Battered woman's life saved

Credits new Sheriff's unit


December 24, 2009 at 3:25 pm  | Mobile Reader | Pring this storyPrint 

Lt. Pam Schmitt (left) and victims representative Melissia Dempster work the phones following up on parish crimes.
Jonathan Menard
Lt. Pam Schmitt (left) and victims representative Melissia Dempster work the phones following up on parish crimes.
For several years, 22-year-old Cora Shaw was living in a continual nightmare.

The mother of two says that she was constantly beaten by her boyfriend and even had two brushes with death when he lit her on fire and forced a plastic bag over her head.


Things were so bad, that Shaw says she contemplated taking a bunch of pills and ending her life.


“I was living a lie,” she said. “Pretending to be happy, walking around with a smile on my face, but I was hurt, depressed and ready to take my own life.”


The violent ordeal finally came to an end when Shaw’s sister notified St. Charles Parish authorities of the abuse. But arresting the boyfriend wasn’t the end of the story for Shaw. She would need continual therapy to deal with the horrific situation.


That counseling was provided by the Sheriff’s Office’s new Crime Victim Assistance unit. This is an extreme example of the kind of help the division can offer. Sheriff Greg Champagne also says that the workers there can help victims deal with simpler problems, such as stolen bikes or lawn equipment.


“What was happening was that people were telling me that they had something stolen from their yard and they never heard from us,” he said. “It wasn’t because we didn’t care, it was because we may not have had any evidence or any information to share with them on something like that.


“Now, we can give those people a call to let them know that we are concerned with their problem and sometimes we may get more information from them that will help lead to an arrest.”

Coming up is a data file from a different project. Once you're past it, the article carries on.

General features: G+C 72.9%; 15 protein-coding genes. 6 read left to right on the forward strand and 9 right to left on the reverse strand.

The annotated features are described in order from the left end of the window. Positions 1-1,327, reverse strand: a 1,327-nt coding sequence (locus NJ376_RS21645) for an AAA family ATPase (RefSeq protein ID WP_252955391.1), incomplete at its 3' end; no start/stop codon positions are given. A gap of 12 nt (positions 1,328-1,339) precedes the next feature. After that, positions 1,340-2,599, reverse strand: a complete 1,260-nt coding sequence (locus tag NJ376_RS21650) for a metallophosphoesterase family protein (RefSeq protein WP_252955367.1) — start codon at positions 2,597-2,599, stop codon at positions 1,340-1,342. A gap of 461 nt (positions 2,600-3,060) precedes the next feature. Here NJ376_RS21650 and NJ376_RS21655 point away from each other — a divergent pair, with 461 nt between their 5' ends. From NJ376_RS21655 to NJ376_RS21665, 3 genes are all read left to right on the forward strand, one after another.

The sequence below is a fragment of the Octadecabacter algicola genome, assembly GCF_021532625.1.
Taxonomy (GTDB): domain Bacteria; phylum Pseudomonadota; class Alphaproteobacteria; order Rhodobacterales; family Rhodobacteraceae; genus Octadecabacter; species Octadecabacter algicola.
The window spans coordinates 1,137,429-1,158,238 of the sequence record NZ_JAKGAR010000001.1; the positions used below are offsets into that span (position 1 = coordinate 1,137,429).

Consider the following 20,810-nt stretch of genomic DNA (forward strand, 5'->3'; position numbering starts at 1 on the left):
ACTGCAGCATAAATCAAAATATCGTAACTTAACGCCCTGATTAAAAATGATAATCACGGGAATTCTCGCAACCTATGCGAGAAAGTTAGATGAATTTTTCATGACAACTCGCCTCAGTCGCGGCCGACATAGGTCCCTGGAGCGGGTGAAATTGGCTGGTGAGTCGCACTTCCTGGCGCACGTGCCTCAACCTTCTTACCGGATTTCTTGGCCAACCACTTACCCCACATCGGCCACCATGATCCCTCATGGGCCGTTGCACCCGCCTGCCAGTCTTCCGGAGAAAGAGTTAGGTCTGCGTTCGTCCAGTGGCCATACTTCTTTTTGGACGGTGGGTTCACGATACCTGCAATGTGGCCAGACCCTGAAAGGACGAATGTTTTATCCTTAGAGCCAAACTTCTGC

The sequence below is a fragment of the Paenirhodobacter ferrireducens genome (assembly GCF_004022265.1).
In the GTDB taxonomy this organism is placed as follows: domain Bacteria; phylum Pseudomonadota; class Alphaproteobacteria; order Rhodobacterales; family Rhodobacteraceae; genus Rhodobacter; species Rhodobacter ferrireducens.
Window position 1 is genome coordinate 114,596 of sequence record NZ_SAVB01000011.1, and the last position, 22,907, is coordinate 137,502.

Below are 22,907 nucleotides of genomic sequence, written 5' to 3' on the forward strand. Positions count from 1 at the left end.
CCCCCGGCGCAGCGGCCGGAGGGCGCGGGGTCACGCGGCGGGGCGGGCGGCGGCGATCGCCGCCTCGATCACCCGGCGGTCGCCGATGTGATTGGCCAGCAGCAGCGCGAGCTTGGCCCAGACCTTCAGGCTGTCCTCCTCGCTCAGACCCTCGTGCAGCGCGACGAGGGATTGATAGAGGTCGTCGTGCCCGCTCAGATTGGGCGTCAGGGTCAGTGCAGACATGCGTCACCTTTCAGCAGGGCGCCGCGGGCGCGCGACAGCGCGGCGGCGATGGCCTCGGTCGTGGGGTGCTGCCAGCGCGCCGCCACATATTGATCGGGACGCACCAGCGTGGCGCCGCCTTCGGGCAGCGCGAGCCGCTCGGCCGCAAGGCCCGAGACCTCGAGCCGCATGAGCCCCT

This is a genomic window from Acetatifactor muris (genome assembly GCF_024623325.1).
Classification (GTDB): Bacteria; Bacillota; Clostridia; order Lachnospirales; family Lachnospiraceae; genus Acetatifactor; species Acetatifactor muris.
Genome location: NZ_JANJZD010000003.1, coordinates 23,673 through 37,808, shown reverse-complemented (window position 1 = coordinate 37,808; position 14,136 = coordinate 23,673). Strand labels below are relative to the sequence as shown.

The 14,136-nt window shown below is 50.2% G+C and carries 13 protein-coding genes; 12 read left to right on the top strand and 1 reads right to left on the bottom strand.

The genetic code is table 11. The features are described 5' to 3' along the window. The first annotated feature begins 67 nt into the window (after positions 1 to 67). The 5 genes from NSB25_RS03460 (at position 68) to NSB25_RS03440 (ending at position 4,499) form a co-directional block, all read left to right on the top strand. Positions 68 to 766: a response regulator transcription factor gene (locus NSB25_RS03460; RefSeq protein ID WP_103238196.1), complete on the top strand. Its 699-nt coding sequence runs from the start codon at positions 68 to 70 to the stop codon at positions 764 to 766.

In more serious cases, such as an accident that leads to death, patrol officers can request a licensed counselor to be dispatched to the scene to assist the family of the victim. Another of the victim coordinators is a trained forensic interviewer in the field of child sexual and physical abuse and domestic violence.


And the field of domestic violence is where the new unit hopes to make the most headway. A lot of times, abuse goes unreported because the victim feels like they are trapped and that they don’t have a way out, Champagne said. But the Crime Victim Assistance unit can make escape a possibility while also helping victims deal with the outcome of their decision to leave.


After an incident is reported, authorities will go to wherever the victim is located and provide any appropriate services. This can include safe shelter, medical referral and counseling.


That is what helped Shaw deal with her situation.


Social worker Trish Hattier said that Shaw had post traumatic stress disorder, was having nightmares, suffered from flashbacks and was alienated from her friends.


“We have to empower and encourage the victims and let them know that they don’t have to participate in a violent relationship,” she said. “Our staff will provide bus tickets and hotel rooms to help these victims escape.”


The counseling was just what Shaw needed to get over her horrendous ordeal.


“I have bloomed into an intelligent young lady,” she said. “I am still standing.”


But Shaw’s case isn’t an unusual one. Sheriff’s Office spokesman Capt. Pat Yoes said that domestic violence is something that happens all over the parish. Now that the Crime Victim Assistance unit can offer more help, Yoes said that reports of domestic violence will likely increase.


“When the word gets out about what we can offer, you will start to see more and more domestic violence arrests,” he said. “That means that we are making a difference.”




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